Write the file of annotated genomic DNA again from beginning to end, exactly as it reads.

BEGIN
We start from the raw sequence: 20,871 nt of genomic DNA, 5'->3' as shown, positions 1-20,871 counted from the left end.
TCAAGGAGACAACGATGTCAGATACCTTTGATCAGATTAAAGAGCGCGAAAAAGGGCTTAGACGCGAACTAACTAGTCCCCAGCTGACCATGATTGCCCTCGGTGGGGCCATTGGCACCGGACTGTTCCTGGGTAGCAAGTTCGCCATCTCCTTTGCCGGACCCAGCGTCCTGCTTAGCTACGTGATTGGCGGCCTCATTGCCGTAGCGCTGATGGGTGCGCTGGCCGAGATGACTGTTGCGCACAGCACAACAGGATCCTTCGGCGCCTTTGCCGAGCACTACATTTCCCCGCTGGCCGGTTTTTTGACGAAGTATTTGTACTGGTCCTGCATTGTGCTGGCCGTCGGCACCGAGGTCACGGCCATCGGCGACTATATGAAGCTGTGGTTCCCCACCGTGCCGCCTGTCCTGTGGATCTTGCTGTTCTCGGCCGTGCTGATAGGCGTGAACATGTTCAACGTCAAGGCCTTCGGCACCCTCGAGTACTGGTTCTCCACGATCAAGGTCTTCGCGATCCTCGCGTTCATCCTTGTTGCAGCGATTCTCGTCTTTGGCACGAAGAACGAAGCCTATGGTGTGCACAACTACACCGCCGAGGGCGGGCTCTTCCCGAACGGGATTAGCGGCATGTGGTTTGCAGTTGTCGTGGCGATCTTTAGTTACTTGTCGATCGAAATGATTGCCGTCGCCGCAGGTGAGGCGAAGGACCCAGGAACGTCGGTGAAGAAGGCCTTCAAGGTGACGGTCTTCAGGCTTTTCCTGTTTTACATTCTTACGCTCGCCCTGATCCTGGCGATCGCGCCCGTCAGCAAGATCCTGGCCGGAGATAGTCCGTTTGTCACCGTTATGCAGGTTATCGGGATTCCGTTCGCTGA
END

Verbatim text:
We start from the raw sequence: 20,871 nt of genomic DNA, 5'->3' as shown, positions 1-20,871 counted from the left end.
TCAAGGAGACAACGATGTCAGATACCTTTGATCAGATTAAAGAGCGCGAAAAAGGGCTTAGACGCGAACTAACTAGTCCCCAGCTGACCATGATTGCCCTCGGTGGGGCCATTGGCACCGGACTGTTCCTGGGTAGCAAGTTCGCCATCTCCTTTGCCGGACCCAGCGTCCTGCTTAGCTACGTGATTGGCGGCCTCATTGCCGTAGCGCTGATGGGTGCGCTGGCCGAGATGACTGTTGCGCACAGCACAACAGGATCCTTCGGCGCCTTTGCCGAGCACTACATTTCCCCGCTGGCCGGTTTTTTGACGAAGTATTTGTACTGGTCCTGCATTGTGCTGGCCGTCGGCACCGAGGTCACGGCCATCGGCGACTATATGAAGCTGTGGTTCCCCACCGTGCCGCCTGTCCTGTGGATCTTGCTGTTCTCGGCCGTGCTGATAGGCGTGAACATGTTCAACGTCAAGGCCTTCGGCACCCTCGAGTACTGGTTCTCCACGATCAAGGTCTTCGCGATCCTCGCGTTCATCCTTGTTGCAGCGATTCTCGTCTTTGGCACGAAGAACGAAGCCTATGGTGTGCACAACTACACCGCCGAGGGCGGGCTCTTCCCGAACGGGATTAGCGGCATGTGGTTTGCAGTTGTCGTGGCGATCTTTAGTTACTTGTCGATCGAAATGATTGCCGTCGCCGCAGGTGAGGCGAAGGACCCAGGAACGTCGGTGAAGAAGGCCTTCAAGGTGACGGTCTTCAGGCTTTTCCTGTTTTACATTCTTACGCTCGCCCTGATCCTGGCGATCGCGCCCGTCAGCAAGATCCTGGCCGGAGATAGTCCGTTTGTCACCGTTATGCAGGTTATCGGGATTCCGTTCGCTGA